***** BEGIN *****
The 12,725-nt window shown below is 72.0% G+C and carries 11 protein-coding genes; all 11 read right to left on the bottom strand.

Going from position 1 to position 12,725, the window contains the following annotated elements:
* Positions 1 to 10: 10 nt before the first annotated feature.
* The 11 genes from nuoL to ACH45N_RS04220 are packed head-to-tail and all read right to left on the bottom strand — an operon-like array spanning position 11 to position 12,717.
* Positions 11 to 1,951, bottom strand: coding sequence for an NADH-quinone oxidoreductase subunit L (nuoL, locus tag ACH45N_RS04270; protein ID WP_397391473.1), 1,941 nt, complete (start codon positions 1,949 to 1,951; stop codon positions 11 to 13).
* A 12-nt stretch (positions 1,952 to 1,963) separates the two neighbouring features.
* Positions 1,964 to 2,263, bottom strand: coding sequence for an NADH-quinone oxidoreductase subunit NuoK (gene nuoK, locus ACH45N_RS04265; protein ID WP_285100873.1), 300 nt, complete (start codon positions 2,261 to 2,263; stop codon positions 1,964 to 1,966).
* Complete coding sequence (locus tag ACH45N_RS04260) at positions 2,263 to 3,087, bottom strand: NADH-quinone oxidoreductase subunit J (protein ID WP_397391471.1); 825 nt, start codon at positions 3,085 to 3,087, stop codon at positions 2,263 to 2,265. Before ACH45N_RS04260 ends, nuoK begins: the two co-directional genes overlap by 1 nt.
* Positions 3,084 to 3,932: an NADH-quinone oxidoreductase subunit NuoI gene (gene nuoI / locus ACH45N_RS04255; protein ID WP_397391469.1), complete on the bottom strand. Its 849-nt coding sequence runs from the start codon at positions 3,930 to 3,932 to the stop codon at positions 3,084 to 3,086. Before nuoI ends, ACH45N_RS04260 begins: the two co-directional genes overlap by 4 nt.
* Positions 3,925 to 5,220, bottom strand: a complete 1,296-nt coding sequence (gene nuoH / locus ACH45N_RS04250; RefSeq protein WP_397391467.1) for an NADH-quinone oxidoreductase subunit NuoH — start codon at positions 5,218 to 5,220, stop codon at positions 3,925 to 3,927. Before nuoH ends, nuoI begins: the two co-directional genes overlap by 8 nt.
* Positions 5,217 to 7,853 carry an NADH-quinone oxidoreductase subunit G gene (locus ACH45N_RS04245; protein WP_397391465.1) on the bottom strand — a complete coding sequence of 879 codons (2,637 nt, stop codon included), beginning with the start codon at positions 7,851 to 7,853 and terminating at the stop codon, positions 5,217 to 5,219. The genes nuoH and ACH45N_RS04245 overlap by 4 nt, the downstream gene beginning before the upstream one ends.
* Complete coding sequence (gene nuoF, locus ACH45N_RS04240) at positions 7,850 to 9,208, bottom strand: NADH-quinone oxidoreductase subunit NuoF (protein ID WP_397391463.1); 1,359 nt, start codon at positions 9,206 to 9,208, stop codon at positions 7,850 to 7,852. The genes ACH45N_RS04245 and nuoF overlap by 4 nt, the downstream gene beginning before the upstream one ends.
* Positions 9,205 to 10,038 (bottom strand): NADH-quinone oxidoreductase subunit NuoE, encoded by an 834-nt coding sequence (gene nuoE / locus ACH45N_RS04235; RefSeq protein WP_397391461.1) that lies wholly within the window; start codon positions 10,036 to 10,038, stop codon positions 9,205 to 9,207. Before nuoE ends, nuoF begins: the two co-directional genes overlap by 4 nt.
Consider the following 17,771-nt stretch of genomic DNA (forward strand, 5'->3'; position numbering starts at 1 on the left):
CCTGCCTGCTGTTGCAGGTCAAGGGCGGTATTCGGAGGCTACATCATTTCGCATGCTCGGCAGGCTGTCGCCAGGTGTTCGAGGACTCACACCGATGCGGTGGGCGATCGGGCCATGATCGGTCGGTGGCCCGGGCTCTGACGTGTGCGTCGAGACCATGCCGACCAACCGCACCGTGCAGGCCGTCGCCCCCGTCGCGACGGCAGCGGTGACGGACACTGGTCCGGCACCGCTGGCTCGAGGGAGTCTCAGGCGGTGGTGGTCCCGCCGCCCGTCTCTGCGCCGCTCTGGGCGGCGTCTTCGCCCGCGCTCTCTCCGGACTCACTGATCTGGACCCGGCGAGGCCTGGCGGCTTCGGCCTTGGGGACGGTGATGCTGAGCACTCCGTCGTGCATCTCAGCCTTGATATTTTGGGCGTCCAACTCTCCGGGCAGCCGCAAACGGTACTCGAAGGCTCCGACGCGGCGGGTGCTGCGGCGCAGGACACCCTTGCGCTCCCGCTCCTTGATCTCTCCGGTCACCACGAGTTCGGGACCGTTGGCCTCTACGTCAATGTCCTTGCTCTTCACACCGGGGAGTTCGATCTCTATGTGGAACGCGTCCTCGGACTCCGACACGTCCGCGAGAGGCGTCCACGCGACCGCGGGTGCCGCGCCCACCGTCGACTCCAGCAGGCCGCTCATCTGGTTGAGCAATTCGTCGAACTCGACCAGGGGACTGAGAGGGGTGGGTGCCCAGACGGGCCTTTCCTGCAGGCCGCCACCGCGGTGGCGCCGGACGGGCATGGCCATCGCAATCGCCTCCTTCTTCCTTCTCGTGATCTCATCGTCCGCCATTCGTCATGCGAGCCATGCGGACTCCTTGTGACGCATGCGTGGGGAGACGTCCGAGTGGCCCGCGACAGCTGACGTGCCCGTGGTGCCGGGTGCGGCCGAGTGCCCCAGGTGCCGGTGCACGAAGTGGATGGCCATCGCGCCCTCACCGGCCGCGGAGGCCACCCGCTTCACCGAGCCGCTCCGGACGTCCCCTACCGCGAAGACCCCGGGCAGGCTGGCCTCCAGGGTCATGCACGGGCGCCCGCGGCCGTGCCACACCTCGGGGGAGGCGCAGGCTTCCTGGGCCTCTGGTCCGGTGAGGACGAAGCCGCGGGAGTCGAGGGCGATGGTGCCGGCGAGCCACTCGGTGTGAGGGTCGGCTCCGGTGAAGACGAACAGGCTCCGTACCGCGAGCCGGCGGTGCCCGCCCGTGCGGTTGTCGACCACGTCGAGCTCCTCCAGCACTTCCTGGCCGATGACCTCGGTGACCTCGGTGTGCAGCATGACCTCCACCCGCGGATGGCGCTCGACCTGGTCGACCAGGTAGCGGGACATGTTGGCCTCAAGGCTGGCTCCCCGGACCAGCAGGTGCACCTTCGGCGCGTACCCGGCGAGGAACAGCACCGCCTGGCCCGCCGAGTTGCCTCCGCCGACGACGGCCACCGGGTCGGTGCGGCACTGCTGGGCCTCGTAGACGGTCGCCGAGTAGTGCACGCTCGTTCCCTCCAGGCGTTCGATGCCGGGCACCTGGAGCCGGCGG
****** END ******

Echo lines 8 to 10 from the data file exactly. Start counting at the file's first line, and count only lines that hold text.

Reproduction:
* Complete coding sequence (locus tag ACH45N_RS04260) at positions 2,263 to 3,087, bottom strand: NADH-quinone oxidoreductase subunit J (protein ID WP_397391471.1); 825 nt, start codon at positions 3,085 to 3,087, stop codon at positions 2,263 to 2,265. Before ACH45N_RS04260 ends, nuoK begins: the two co-directional genes overlap by 1 nt.
* Positions 3,084 to 3,932: an NADH-quinone oxidoreductase subunit NuoI gene (gene nuoI / locus ACH45N_RS04255; protein ID WP_397391469.1), complete on the bottom strand. Its 849-nt coding sequence runs from the start codon at positions 3,930 to 3,932 to the stop codon at positions 3,084 to 3,086. Before nuoI ends, ACH45N_RS04260 begins: the two co-directional genes overlap by 4 nt.
* Positions 3,925 to 5,220, bottom strand: a complete 1,296-nt coding sequence (gene nuoH / locus ACH45N_RS04250; RefSeq protein WP_397391467.1) for an NADH-quinone oxidoreductase subunit NuoH — start codon at positions 5,218 to 5,220, stop codon at positions 3,925 to 3,927. Before nuoH ends, nuoI begins: the two co-directional genes overlap by 8 nt.